Brafman recounted: “From time to time I take a little bit of a detour and I’ll represent a Puff Daddy [now known as Sean ‘P. Diddy” Combs] or a notorious individual.” (He was also on the Michael Jackson legal team for a short time.) “One day,” he continued, “I was asked to come to prison to meet John Gotti. I can tell that story because he’s dead,” Brafman said, chuckling. “Mr. Gotti was in preparation for his final trial. His lawyer had been disqualified, and I was known in the city as the expert dealing with government wiretaps and how to defeat them… how to win cases despite incriminating evidence on tape…. ‘I hear you’re good with tapes,’ Gotti told me. ‘Take these tapes home, listen to them, and come back and see me tomorrow.’” According to Brafman, the tapes were “devastating… secretly recorded by the FBI, had open, notorious discussions about every crime you could possibly imagine, including hideous dismemberments and murders… with 30 years of experience, I’ve never heard worse tapes…. The next day, it’s me and John Gotti in a glass room the size of this podium. He says to me, ‘Did you listen to the tapes?’ I said I did. ‘What kind of jurors do you think we should get?’ And I said, ‘Try and get deaf people.’”

Brafman, whom Combs once serenaded with a hip-hop version of “Mayn Yidisher Tate” — “My Jewish Daddy” — who “protected me as a father would” after Brafman won an acquittal of all charges, and whom he invited to his home for Shabbos dinner, recently chalked up another mitzvah on his docket. Last October, Brafman read in The New York Times about 47-year-old Antonio Provenzano, whose newly acquired 20-year-old horse, Juliet, collapsed after being hitched to his green carriage at 59th Street at Central Park. Not only did Provenzano lose his horse and pile up unpaid veterinary bills and stable rent, but he also lost his livelihood. There were some small donations plus two substantial sums: $3,000 from Michael Mason, a psychologist, and $2,000 from Brafman. Provenzano found a replacement horse, a 10-year-old Belgian gelding for $3,800, and named him Benny Mason (Benny for Brafman, and Mason for the psychologist). He had him shod with special nickel-plated shoes for asphalt and burned into the horse’s front left hoof the number 3122, the gelding’s New York City registration number. Too modest to toot his own horn, I had to refer to Corey Kilgannon’s October 9 Times article, “‘It Was Love at First Sight,’ and So, Before Long, Benny Mason Got Hitched,” for some of the aforementioned details and Brafman’s quotes: “These carriage horses in Central Park are an integral part of the city, and I wondered, ‘Who are these people who drive these horses?… I can write a check and restore this man’s entire livelihood. Besides, how many Orthodox Jewish criminal defense lawyers in New York have a carriage horse in Central Park named after them?” Wonder what kind of story Isaac Bashevis Singer would have woven out of this?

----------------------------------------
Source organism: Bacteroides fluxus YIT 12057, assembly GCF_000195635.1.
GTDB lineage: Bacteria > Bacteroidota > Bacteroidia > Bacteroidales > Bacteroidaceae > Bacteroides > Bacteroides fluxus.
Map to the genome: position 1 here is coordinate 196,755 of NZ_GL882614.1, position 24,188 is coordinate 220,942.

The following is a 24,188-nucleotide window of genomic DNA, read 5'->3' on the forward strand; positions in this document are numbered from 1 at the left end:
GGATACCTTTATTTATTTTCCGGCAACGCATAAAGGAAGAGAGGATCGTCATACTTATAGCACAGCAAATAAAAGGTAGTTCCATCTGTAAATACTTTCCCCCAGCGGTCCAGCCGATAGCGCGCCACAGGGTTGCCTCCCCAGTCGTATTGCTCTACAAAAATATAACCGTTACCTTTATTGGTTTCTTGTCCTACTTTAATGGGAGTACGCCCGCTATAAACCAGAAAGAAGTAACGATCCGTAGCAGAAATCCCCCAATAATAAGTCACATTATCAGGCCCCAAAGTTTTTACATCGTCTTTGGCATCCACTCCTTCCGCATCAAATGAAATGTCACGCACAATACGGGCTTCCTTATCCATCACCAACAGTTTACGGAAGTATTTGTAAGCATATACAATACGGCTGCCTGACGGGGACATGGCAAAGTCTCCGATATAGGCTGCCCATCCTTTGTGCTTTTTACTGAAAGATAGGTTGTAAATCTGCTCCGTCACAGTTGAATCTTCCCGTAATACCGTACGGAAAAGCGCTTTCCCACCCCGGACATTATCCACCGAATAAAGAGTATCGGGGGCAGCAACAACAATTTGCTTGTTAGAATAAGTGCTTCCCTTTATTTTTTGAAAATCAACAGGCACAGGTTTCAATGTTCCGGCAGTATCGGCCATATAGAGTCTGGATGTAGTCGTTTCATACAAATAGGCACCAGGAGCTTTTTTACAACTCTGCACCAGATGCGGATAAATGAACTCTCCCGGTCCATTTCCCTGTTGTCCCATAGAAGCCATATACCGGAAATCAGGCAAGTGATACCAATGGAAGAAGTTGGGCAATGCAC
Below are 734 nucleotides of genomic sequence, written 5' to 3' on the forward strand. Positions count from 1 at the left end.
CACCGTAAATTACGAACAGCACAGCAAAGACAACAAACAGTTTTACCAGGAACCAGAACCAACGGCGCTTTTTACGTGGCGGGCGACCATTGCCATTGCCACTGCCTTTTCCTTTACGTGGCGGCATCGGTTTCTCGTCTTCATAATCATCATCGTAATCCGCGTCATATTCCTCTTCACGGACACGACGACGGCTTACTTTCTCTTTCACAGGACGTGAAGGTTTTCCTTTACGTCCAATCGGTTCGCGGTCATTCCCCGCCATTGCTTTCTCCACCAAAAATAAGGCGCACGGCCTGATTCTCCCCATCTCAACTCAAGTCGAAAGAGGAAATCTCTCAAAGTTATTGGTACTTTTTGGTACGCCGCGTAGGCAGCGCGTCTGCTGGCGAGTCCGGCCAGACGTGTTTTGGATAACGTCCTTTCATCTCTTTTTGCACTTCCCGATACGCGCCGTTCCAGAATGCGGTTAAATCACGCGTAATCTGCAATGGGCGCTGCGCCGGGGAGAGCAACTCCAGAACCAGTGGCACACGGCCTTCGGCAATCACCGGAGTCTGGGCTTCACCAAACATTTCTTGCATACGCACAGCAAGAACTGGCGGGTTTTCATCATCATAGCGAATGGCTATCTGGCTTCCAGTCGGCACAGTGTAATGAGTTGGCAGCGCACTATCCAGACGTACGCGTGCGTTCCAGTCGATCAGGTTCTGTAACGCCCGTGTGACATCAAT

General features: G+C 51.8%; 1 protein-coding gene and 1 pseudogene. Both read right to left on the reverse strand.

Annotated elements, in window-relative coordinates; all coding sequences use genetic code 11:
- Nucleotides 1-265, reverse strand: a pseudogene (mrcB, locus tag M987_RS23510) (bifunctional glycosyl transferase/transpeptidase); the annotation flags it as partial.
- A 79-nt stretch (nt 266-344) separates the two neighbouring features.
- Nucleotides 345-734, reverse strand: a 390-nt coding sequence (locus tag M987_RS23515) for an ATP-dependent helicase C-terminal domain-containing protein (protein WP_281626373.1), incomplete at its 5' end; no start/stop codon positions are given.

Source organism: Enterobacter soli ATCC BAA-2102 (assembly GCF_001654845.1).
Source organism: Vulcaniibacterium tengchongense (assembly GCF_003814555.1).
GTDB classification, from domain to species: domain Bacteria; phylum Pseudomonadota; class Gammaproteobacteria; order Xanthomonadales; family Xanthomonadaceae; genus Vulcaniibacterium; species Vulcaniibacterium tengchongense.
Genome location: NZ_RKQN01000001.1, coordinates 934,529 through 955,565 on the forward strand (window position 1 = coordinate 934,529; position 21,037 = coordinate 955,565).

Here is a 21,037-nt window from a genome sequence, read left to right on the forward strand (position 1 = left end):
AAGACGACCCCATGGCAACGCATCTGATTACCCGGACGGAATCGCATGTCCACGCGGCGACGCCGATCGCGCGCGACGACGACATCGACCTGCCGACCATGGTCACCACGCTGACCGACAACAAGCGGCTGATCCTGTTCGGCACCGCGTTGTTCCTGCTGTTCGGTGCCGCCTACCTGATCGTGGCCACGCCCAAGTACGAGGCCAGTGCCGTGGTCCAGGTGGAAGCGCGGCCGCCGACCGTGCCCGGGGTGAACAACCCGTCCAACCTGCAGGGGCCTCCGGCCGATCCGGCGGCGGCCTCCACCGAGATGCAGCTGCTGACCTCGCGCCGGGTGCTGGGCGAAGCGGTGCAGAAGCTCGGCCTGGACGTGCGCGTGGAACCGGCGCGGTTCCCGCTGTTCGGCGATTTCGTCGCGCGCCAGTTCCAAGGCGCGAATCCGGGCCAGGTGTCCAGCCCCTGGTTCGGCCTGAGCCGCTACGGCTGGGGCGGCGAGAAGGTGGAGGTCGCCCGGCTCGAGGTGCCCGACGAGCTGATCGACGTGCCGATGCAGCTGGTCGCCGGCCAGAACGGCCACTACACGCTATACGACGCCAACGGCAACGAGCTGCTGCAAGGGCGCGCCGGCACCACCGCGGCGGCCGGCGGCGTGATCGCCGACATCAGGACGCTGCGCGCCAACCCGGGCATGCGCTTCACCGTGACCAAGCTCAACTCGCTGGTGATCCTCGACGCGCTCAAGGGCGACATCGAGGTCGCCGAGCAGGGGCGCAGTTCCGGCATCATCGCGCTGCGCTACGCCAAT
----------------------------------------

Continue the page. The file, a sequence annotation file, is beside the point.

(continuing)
Back at the ICRF dinner, Ben acknowledged cancer survivor Geralyn Lucas, author of “Why I Wore Lipstick to My Mastectomy” (St. Martin’s Press, 2004); Leah Suskind, aka “Mrs. ICRF,” who has been instrumental in the establishment of the ICRF Donor Recognition Park in Tel Aviv; Dr. Peter Stambrook, chairman of the International Scientific Council and Scientific Review Panels, ICRF; Dr. Frank Rauscher, associate director of the Cancer Institute at Wistar Institute Cancer Center in Philadelphia and editor-in-chief of Cancer Research, and recipients of the 2006 Daniel G. Miller Excellence in Medicine Award, Dr. Nancy Ellen Kemeny, attending physician of the Gastrointestinal Oncology Service, Division of Solid Tumor Oncology at New York’s Memorial Sloan-Kettering Cancer Center, and her husband, Dr. Daniel Libby, clinical professor of medicine at Weill Medical College of Cornell University in New York. Hirshaut’s concluding remarks emphasized that “[the work of] ICRF translates into real lives saved, real tragedies averted. Joy for parents, joy for children, joy for future generations.”


There is little I can add to what has been written in remembrance of Jerusalem’s beloved five-term mayor Teddy Kollek, who died January 2 at 95. Over the years we had exchanged pleasantries at Israeli functions. But what I remember clearly is the May l, 1990, opening night of the Israel Film Festival (at which the guest of honor was Israel’s consul general to New York, Uriel Savir). That evening Kollek was touted for his book, “My Jerusalem: Twelve Walks in the World’s Holiest City” (Summit Books, 1990), and as television camera crews angled for position, Kollek traded compliments with Ed Koch, urging New York City’s former mayor to become “a movie star.” Koch replied, “I am always available for cameo roles.” Not one to be at a loss vis-à-vis reciprocal compliments, Koch declared Kollek “the sexiest man in Israel.”